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More than half of the world won't be part of the 5G conversation





The promise of 5G mobile phone networks has created quite the buzz lately. While it is exciting and well deserved, the truth is that it won't be available for four billion of the world's population - these people can only dream of the economic benefits that will go along with having 5G.

Think about that for a minute. It is likely that more than half of the world's population won't have access to the economic opportunities that 5G will place at the fingertips of those living in the developed world.

Talking about 5G is fine at Mobile World Congress (MWC) with its 'Davos- like' richesse, but we need to begin to have conversations about how we can enable the 1.7 billion financially excluded people around the world who are at most accessing a 3G connection currently - and who by and large are excluded from all that the digital world has to offer.

Everyone is talking about being 5G device-ready, but my question is are we ready as a society? Many migrant workers are largely unbanked and rely on platforms such as the one that we operate at Ding to send small remittances in the form of international top-ups (ITU) to their families back home.

In emerging market countries like Guatemala, the majority of mobile phones are prepaid and 70pc of these have no credit (airtime) at any one time which means the user cannot make calls or access the internet.

We recently completed research to gain a better understanding of migrant value transfer behaviours such as remittance and ITU. Our study revealed that remittances typically increase the income of the receiver by 30pc to 100pc.

It also showed that up to 90pc of remittances, including top-ups, are used for consumptions such as utilities, education, communications and transportation.

Once families can afford basic needs they are able to utilise the little left over to purchase some network service.

According to the UN, 80pc of adults have mobile phone subscriptions and with migrant flows surging, staying connected with family members overseas ultimately becomes a basic human need.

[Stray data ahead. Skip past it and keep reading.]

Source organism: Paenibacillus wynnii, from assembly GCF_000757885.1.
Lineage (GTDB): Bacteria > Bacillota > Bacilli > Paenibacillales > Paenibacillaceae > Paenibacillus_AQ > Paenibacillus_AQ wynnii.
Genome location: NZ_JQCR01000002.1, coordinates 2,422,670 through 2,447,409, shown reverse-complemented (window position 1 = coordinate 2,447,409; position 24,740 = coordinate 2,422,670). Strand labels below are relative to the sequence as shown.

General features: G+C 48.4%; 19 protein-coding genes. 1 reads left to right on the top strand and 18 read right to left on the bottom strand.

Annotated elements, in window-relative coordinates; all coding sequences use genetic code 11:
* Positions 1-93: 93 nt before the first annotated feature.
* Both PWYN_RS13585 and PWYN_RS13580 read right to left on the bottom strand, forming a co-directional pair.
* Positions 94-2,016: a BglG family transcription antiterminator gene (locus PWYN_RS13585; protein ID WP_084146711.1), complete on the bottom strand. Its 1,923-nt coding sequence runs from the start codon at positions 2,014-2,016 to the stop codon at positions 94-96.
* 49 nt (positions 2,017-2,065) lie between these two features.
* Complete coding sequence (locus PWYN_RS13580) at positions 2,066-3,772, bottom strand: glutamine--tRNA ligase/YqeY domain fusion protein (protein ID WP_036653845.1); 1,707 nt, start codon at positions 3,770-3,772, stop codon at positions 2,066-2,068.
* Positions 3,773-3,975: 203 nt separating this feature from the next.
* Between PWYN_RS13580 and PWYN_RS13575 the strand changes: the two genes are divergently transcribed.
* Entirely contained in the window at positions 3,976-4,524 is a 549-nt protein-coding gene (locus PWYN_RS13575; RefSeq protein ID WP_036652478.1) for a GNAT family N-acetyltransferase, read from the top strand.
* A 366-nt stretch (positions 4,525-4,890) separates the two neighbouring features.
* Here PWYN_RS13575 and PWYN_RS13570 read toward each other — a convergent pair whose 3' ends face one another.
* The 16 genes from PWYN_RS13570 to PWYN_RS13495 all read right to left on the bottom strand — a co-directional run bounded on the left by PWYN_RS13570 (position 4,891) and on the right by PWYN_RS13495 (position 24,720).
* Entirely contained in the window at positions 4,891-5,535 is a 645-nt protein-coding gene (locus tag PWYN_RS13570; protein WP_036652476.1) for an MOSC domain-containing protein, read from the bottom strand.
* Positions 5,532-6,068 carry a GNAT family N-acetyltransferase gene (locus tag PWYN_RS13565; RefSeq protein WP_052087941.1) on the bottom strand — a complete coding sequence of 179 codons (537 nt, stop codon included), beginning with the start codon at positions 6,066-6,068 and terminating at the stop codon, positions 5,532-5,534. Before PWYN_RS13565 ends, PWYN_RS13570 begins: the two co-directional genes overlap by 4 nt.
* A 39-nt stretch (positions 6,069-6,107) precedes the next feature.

However, two billion people live in countries where 1GB of data is still unaffordable, costing over 10pc of their monthly income.

Many emerging market countries also lack the necessary infrastructure to provide 5G and the UN estimates that 2.5 billion are living with weak electrical connections and power outages.

This lack of infrastructure and the limited availability of cellular stations provides challenges to mobile users, including the inability to charge phones and travelling great distances to reach a cellular signal strong enough to simply make a phone call.

In the past some technology has been easily adoptable in emerging markets, allowing them to "leap-frog" or bypass older technology altogether.

For instance, millions of people have leapfrogged directly to mobile phones without ever having a fixed landline in their home. In the case of 5G that just will not be possible.

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The excessive cost of infrastructure will prohibit the implementation for years to come in these markets.

And this is not to mention that our research showed that 28pc of respondents don't even know what the technology is and how it could benefit them outside of simply making phone calls.

The study also revealed that 84pc of migrants fear that the delivery of 5G to their home country will lag far behind the developed world and over a third of those surveyed have yet to experience even 4G technology.

This is evident in sub-Saharan Africa where there is no sign of 5G and many people still only access 2G technology.

GSMA reports that 3G will only emerge as the dominant technology in sub-Saharan Africa over the next few years, accounting for 60pc of the connections by 2025.

Investment in 4G is happening but it will only help drive 4G connections from 4pc to 25pc by 2025.

No sign of 5G on this horizon.

Smartphone ownership will also drive 5G in emerging markets. Today, India has the lowest smartphone usage at only 24pc, while Brazil tied South Africa with the highest percentage of users, with 60pc owning smartphones.

While LTE may be on its way out in the developed world, emerging markets will be slow to adopt this "aging" technology due to many factors including the users' inability to pay for such services.

Undoubtedly, affordability remains a key issue for users in emerging markets receiving top-up and remittances.

In terms of priorities, we asked our users what was important to them when choosing a network. Some 60pc said they feel that quality of connection is the key driver, followed by price, and customer services.

5G will be a game changer in ways that are yet to be imagined. According to the President of Qualcomm - who was speaking at MWC - the roll-out will likely begin this year but will more certainly ramp up over the next five to 10 years in the developed world.

The fact is that it will benefit only a small percentage of the population and will serve to once again extend the growing social and technological divide in society.

In a world where migration is a reality and a necessity, Ding is starting with what families in emerging markets have today, a basic phone.

Let's begin by getting value directly to this user and seeing them joining the digital economy. 5G will just have to wait for the majority of the world's population.

Mark Roden is founder of Irish-based global phone credit company Ding

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